Smellephant in the room

A recent court case in Detroit ruled that employers have a duty to reasonably accommodate scent-related requests in the workplace, if the odor issue causes difficulty in performing their duties.

You may have noticed the term “reasonably accommodate” in the above paragraph. The Americans with Disabilities Act (ADA) – which was amended in 2009 – now includes sensitivity to odors as a disability.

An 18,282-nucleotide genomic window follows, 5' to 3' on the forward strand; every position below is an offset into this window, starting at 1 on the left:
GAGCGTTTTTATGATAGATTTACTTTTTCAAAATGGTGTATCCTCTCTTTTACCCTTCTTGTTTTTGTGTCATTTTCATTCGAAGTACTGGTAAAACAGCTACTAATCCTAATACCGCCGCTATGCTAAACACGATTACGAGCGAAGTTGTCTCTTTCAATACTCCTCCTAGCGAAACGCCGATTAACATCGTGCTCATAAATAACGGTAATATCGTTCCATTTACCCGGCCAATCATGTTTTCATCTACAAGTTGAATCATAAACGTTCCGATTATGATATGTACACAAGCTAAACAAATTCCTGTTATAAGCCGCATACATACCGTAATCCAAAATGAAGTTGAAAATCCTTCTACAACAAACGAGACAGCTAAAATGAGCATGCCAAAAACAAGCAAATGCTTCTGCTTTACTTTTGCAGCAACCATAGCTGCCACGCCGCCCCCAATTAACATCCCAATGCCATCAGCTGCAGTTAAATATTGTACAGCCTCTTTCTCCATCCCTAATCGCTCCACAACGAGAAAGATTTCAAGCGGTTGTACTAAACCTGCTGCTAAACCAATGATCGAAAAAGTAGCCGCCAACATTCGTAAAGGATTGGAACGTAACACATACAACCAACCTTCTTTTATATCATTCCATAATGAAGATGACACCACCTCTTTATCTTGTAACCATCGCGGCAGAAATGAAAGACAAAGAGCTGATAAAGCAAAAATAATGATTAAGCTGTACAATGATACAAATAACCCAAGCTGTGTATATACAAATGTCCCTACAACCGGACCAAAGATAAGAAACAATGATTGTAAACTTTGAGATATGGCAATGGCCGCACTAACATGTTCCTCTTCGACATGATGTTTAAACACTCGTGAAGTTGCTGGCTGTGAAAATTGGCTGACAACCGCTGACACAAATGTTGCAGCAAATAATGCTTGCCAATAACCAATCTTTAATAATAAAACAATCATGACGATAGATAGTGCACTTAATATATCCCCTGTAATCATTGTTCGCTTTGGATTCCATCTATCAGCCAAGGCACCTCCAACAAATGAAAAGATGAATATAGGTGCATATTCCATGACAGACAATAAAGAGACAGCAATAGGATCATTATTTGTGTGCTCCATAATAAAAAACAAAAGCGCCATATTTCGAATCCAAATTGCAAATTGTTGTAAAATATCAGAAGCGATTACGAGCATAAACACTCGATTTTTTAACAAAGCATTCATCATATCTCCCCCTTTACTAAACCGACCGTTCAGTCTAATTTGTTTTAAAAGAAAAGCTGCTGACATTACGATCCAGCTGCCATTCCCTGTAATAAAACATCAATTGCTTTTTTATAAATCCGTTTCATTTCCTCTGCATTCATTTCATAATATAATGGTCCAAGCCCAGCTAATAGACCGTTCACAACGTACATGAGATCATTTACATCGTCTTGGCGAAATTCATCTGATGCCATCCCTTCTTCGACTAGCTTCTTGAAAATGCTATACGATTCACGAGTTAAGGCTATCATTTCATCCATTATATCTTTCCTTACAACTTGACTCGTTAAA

Odor-sensitivity can be considered a disability under the ADA if it causes one of the following:

  • difficulty breathing
  • headaches
  • watery eyes
  • coughing and sneezing.

If your employees come to you with a scent complaint, work with them to find a solution and avoid potential litigation.  To learn more about workplace odor issues, read “Employers Should Consider Containing Workplace Odors” by our partners at Fisher & Phillips LLP.


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